The Pros and Cons of Masked Priming

Kenneth I. Forster*

*Corresponding author for this work

Research output: Contribution to journalArticlepeer-review

200 Citations (Scopus)

Abstract

Masked priming paradigms offer the promise of tapping automatic, strategy-free lexical processing, as evidenced by the lack of expectancy disconfirmation effects, and proportionality effects in semantic priming experiments. But several recent findings suggest the effects may be prelexical. These findings concern nonword priming effects in lexical decision and naming, the effects of mixed-case presentation on nonword priming, and the dependence of priming on the nature of the distractors in lexical decision, suggesting possible strategy effects. The theory underlying each of these effects is discussed, and alternative explanations are developed that do not preclude a lexical basis for masked priming effects.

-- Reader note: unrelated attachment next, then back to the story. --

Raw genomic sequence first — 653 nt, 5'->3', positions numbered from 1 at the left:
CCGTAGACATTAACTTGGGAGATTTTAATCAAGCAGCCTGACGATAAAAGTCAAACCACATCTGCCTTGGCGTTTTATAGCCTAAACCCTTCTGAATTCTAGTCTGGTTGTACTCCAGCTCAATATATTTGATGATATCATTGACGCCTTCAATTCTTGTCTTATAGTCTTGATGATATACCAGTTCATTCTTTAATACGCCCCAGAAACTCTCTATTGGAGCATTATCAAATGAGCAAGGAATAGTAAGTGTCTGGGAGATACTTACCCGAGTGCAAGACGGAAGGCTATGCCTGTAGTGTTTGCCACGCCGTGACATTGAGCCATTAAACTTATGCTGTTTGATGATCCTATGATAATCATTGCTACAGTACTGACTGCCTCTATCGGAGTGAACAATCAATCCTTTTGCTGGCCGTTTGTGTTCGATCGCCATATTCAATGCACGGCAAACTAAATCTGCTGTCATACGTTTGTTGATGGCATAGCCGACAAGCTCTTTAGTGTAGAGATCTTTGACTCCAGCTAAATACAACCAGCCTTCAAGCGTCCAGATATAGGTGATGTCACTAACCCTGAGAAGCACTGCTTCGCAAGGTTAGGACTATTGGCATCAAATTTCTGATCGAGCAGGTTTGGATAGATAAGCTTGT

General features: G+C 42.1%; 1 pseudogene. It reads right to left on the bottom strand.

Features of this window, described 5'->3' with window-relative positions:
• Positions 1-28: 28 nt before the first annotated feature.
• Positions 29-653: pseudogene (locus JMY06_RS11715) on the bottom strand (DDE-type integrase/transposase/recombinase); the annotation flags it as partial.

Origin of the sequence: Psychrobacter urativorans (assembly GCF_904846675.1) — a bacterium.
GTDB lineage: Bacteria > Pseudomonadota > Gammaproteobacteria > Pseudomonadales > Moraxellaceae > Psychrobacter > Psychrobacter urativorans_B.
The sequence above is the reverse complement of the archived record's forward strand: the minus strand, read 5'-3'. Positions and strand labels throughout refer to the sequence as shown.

Original languageEnglish
Pages (from-to)203-233
Number of pages31
JournalJournal of Psycholinguistic Research
Volume27
Issue number2
Publication statusPublished - Mar 1998
Externally publishedYes

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